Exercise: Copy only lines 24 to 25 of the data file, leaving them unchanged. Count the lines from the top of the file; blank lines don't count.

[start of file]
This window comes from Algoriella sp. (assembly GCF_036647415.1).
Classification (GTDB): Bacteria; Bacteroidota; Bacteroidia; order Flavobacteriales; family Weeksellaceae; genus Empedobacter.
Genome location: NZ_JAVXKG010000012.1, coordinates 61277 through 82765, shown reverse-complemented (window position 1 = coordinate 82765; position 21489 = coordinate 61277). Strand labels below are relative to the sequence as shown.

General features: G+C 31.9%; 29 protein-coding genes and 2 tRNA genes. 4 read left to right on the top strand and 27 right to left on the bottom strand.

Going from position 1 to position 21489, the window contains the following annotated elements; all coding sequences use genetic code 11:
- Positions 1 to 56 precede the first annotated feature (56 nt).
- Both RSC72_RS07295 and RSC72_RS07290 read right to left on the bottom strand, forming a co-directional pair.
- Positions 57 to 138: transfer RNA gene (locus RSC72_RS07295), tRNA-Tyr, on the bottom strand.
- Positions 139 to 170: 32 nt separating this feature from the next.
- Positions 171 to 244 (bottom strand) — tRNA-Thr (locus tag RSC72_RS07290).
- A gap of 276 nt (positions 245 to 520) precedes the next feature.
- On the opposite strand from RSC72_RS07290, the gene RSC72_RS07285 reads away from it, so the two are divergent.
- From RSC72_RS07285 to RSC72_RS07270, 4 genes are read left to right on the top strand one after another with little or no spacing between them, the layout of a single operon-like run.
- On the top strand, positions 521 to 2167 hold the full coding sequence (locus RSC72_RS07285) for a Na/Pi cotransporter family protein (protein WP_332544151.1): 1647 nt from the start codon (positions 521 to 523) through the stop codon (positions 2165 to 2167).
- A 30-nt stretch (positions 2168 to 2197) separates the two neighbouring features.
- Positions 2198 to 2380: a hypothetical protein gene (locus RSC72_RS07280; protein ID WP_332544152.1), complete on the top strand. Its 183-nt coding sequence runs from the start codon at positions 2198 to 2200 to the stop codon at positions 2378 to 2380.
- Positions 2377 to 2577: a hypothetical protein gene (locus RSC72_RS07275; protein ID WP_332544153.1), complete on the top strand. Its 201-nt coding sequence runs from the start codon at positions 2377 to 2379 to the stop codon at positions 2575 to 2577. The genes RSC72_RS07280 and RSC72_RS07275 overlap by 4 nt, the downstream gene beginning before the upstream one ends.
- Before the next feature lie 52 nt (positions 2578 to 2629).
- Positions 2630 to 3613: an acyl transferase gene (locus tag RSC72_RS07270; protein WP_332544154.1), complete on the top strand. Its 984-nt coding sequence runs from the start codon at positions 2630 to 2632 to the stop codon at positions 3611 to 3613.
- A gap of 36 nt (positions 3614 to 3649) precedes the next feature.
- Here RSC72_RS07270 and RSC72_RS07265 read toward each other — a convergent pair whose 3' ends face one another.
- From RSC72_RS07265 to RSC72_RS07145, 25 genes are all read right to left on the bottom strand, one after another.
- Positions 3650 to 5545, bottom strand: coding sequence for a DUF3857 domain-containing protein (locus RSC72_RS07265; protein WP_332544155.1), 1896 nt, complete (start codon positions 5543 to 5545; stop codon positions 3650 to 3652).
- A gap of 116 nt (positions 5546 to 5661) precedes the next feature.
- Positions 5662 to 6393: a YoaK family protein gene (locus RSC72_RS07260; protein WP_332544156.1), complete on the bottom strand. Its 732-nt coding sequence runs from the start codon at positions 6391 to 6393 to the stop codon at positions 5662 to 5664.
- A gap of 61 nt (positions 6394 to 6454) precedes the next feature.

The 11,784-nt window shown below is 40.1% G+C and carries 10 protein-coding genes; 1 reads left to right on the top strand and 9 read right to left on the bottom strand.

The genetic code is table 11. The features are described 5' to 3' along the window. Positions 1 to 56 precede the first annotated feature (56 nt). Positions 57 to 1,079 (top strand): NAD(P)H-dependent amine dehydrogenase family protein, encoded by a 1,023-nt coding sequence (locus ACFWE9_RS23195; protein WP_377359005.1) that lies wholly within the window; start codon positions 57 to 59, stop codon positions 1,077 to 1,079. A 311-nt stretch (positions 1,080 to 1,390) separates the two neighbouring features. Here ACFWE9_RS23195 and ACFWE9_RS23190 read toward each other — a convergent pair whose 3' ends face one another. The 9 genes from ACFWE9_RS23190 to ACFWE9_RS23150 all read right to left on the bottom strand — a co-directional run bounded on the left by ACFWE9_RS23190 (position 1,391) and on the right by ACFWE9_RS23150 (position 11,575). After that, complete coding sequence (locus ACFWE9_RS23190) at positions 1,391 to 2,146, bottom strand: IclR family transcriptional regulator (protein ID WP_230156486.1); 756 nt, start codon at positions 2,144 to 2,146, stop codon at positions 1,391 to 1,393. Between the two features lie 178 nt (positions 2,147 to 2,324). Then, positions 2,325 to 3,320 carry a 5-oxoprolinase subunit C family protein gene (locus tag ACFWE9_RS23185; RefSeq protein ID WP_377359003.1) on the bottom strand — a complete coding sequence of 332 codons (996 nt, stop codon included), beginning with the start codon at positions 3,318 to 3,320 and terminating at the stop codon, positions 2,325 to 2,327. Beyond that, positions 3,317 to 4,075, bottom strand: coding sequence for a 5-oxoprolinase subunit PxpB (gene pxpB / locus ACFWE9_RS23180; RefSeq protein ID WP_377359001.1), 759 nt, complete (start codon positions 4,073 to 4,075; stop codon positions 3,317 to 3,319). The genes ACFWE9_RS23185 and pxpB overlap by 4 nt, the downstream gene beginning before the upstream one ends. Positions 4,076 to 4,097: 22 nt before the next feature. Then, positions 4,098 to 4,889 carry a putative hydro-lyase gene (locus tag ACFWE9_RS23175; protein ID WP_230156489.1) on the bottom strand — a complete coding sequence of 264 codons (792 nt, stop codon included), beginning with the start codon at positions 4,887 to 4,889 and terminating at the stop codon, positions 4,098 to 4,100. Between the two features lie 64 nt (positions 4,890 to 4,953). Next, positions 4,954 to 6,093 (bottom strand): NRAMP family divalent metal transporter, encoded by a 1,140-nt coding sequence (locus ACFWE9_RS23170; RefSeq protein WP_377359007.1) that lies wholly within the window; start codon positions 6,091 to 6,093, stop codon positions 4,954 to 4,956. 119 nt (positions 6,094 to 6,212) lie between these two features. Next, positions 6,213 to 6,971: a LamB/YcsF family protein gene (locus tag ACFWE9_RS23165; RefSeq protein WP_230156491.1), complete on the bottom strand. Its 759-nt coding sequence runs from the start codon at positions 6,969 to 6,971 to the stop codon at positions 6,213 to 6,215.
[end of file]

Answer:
- A gap of 116 nt (positions 5546 to 5661) precedes the next feature.
- Positions 5662 to 6393: a YoaK family protein gene (locus RSC72_RS07260; protein WP_332544156.1), complete on the bottom strand. Its 732-nt coding sequence runs from the start codon at positions 6391 to 6393 to the stop codon at positions 5662 to 5664.